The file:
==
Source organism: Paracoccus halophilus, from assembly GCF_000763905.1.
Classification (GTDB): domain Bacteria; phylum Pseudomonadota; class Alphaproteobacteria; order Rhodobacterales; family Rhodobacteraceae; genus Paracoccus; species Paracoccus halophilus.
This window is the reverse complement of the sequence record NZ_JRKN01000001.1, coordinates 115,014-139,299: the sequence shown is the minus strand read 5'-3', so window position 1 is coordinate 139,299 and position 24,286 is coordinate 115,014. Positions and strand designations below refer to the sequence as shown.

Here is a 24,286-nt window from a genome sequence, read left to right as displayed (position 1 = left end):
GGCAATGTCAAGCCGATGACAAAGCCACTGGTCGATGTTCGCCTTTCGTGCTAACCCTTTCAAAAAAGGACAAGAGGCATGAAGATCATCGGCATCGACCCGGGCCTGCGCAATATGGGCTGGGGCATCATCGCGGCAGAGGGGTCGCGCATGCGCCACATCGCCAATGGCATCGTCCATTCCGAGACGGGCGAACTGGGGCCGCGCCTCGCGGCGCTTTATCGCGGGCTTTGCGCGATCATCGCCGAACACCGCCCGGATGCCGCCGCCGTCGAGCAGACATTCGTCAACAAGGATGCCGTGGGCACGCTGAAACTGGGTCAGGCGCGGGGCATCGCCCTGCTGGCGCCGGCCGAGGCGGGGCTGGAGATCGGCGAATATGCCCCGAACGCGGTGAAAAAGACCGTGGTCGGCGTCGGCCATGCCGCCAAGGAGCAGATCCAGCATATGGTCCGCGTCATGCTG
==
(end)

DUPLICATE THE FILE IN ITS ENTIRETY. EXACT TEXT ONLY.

Source organism: Paracoccus halophilus, from assembly GCF_000763905.1.
Classification (GTDB): domain Bacteria; phylum Pseudomonadota; class Alphaproteobacteria; order Rhodobacterales; family Rhodobacteraceae; genus Paracoccus; species Paracoccus halophilus.
This window is the reverse complement of the sequence record NZ_JRKN01000001.1, coordinates 115,014-139,299: the sequence shown is the minus strand read 5'-3', so window position 1 is coordinate 139,299 and position 24,286 is coordinate 115,014. Positions and strand designations below refer to the sequence as shown.

Here is a 24,286-nt window from a genome sequence, read left to right as displayed (position 1 = left end):
GGCAATGTCAAGCCGATGACAAAGCCACTGGTCGATGTTCGCCTTTCGTGCTAACCCTTTCAAAAAAGGACAAGAGGCATGAAGATCATCGGCATCGACCCGGGCCTGCGCAATATGGGCTGGGGCATCATCGCGGCAGAGGGGTCGCGCATGCGCCACATCGCCAATGGCATCGTCCATTCCGAGACGGGCGAACTGGGGCCGCGCCTCGCGGCGCTTTATCGCGGGCTTTGCGCGATCATCGCCGAACACCGCCCGGATGCCGCCGCCGTCGAGCAGACATTCGTCAACAAGGATGCCGTGGGCACGCTGAAACTGGGTCAGGCGCGGGGCATCGCCCTGCTGGCGCCGGCCGAGGCGGGGCTGGAGATCGGCGAATATGCCCCGAACGCGGTGAAAAAGACCGTGGTCGGCGTCGGCCATGCCGCCAAGGAGCAGATCCAGCATATGGTCCGCGTCATGCTG